As blogs explode, ‘blogamediaries’ emerge
I recently spoke in a panel discussion with two of the most influential figures in the world of blogging, thanks to the Delhi Bloggers’ Bloc, which holds camps to aid the community, reports N Madhavan.Updated: Mar 08, 2009, 23:41 IST
I recently spoke in a panel discussion with two of the most influential figures in the world of blogging, thanks to the Delhi Bloggers’ Bloc, which holds camps to aid the community.
Matt Muellenweg is the founder of Wordpress, which provides free blogging tools and storage space on the Internet, while Delhi-bred Om Malik is a Silicon Valley-based journalist-blogger who has done to this field what another Indian born, Sabeer Bhatia, did to free Web-based email.
Om blogs on the broadband industry and champions a clutch of blogs with a venture-funded firm that makes money from advertisements and events.
Matt has done the 21st Century equivalent of what a hundred years earlier would have been somewhat akin to giving printing presses for free. What this creates is an explosion of opportunity –and along with it comes a challenge.
Wordpress has now more than 2.13 lakh blogs and I think the explosion has only just begun, because like Google-owned Blogger, Wordpress offers blogging platforms in several languages, including Hindi and Tamil and other Indian languages. With the coming of affordable mobile Internet and 3G telephony, blogs will multiply to millions. Blogs will beg for readers, and focused content is the way to attract readers or viewers.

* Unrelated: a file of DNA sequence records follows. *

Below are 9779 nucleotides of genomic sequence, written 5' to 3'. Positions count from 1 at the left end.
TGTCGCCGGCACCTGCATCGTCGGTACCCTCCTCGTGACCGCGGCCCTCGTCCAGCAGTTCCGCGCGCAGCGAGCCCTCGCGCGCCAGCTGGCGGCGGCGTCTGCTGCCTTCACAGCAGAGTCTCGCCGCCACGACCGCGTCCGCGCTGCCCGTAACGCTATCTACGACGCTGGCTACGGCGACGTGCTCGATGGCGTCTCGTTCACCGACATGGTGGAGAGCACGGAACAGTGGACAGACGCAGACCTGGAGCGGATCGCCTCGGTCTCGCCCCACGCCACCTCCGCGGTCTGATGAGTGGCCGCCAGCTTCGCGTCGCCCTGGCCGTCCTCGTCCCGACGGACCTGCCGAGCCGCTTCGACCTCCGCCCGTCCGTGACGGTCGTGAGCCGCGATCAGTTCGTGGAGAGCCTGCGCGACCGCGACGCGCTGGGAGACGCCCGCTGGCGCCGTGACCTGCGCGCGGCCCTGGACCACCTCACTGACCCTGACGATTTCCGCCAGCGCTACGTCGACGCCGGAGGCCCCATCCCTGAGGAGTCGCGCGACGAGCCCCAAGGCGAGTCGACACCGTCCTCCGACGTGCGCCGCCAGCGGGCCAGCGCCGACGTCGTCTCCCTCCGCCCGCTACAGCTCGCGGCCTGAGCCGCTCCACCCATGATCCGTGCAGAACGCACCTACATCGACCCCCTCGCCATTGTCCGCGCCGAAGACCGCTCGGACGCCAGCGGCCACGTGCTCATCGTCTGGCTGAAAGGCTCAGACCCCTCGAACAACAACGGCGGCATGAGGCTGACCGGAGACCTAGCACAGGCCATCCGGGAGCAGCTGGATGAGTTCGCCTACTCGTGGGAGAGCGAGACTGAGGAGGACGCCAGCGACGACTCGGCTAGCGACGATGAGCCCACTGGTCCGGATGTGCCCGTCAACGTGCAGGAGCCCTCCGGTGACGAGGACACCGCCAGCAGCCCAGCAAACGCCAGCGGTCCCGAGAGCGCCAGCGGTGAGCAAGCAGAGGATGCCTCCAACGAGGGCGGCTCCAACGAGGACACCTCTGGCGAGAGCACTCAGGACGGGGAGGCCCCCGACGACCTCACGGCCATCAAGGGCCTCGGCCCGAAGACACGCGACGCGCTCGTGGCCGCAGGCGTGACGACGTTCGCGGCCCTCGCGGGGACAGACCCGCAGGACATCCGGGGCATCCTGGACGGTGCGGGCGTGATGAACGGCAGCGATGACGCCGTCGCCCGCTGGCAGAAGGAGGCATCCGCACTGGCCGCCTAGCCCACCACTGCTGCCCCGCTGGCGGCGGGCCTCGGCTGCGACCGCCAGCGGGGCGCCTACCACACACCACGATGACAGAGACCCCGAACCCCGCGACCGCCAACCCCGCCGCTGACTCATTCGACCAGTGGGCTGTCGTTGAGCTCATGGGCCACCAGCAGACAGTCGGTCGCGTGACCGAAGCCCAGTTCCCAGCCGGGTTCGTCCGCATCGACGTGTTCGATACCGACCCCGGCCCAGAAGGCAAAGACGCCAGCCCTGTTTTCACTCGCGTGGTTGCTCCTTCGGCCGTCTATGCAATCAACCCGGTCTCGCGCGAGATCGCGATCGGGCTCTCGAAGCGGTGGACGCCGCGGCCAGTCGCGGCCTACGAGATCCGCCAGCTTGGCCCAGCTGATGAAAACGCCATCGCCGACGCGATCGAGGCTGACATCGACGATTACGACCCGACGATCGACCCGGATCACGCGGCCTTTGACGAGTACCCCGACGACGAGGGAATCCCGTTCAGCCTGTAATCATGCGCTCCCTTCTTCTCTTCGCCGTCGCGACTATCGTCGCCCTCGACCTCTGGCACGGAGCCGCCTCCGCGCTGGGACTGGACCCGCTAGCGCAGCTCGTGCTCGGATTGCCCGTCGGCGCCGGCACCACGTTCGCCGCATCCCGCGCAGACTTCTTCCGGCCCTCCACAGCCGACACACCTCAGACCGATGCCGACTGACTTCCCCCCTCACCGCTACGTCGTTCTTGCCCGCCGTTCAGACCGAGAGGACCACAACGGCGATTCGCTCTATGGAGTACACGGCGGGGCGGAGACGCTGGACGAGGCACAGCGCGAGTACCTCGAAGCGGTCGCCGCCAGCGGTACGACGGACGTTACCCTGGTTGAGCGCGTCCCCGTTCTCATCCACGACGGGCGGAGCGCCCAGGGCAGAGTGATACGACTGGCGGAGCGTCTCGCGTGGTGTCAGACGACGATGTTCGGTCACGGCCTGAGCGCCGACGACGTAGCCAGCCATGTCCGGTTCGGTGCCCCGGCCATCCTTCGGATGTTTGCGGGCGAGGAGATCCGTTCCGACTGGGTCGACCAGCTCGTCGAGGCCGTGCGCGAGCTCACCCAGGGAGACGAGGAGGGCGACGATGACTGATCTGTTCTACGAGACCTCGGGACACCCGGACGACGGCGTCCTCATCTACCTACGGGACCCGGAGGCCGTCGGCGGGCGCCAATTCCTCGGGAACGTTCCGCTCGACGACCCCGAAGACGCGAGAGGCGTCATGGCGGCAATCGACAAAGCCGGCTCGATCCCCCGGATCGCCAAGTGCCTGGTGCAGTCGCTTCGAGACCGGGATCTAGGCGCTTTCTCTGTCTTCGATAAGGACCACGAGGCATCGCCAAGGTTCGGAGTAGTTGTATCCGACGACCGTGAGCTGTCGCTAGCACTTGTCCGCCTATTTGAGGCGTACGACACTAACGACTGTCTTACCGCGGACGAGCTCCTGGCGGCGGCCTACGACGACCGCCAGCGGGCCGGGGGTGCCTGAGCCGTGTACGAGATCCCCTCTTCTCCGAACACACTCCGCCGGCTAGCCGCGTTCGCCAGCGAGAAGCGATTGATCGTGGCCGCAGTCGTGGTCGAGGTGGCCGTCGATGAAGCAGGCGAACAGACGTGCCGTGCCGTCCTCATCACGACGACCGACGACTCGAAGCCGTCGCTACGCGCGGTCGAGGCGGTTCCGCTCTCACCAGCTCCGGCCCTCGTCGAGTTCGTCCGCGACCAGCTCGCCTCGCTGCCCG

I think intermediaries and value-added blogs will rise to define and refine the blogging universe. I call them the “blogamediaries.”
Technorati.com collects, highlights and indexes blogs worldwide to function like a hub. There are Indian companies like Blogadda.com which provides India-centric bloggers a platform to find the right audience, while Instablogs.com handpicks blogs for quality, supports “citizen journalists” and syndicates blog content for traditional media.